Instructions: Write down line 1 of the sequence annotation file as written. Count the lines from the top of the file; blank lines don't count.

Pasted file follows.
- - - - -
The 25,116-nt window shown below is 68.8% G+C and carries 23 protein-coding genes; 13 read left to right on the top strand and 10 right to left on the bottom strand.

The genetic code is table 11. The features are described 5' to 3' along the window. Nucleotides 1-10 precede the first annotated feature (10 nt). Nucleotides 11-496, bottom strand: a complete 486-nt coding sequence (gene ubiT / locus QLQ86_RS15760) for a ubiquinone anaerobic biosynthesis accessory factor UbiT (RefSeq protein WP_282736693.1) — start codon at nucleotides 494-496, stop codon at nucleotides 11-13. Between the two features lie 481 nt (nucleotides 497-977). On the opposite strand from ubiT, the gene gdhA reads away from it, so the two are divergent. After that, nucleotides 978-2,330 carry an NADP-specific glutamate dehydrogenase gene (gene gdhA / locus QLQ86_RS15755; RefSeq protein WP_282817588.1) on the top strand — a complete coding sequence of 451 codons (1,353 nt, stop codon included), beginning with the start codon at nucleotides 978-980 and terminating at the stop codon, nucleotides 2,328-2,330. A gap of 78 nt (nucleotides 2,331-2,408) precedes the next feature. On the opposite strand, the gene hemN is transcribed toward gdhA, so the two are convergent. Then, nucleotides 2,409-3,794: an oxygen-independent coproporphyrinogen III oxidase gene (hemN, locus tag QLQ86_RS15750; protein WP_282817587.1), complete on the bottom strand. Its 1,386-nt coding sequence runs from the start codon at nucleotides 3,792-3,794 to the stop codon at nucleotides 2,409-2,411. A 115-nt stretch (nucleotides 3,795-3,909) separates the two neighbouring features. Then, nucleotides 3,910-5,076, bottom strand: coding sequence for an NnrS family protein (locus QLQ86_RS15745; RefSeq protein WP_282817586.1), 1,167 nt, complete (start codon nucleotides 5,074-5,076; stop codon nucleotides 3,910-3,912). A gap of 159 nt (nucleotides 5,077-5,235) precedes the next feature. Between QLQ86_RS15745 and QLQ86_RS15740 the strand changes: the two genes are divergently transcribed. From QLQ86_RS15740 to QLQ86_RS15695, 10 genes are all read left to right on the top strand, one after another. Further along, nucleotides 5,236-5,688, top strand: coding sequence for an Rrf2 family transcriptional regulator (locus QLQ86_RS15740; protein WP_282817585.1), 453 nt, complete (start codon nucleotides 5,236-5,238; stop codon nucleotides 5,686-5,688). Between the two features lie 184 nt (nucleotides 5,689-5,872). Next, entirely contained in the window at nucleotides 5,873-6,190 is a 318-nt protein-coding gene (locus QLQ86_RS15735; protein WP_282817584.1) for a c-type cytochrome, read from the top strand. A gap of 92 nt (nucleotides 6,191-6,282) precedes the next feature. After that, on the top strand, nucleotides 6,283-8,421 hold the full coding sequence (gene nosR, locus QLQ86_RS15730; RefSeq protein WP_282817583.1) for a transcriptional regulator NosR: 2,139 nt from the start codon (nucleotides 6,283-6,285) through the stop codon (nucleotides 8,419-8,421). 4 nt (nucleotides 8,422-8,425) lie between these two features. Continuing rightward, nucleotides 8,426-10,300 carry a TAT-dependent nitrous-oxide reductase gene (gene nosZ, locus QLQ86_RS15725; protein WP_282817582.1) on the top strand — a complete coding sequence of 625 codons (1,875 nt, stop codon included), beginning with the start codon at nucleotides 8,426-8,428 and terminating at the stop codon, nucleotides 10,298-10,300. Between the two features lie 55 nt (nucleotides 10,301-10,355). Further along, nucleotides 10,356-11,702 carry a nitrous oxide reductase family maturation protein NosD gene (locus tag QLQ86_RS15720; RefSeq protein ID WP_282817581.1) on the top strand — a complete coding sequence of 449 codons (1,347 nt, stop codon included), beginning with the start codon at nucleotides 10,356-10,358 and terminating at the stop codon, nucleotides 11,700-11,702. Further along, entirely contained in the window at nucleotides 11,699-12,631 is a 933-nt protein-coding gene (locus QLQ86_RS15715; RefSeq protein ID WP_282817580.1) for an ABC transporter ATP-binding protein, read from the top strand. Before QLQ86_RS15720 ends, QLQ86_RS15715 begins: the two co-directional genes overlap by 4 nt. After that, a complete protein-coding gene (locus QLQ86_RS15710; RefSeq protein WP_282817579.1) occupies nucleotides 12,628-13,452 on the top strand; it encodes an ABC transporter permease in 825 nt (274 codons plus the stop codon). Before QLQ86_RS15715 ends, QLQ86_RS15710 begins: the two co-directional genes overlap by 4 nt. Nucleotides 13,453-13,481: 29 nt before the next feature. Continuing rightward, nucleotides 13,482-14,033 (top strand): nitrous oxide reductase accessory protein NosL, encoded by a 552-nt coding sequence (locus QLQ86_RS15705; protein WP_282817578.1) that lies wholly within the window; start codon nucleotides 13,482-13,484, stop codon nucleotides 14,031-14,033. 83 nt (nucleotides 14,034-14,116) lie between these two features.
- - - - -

The 25,116-nt window shown below is 68.8% G+C and carries 23 protein-coding genes; 13 read left to right on the top strand and 10 right to left on the bottom strand.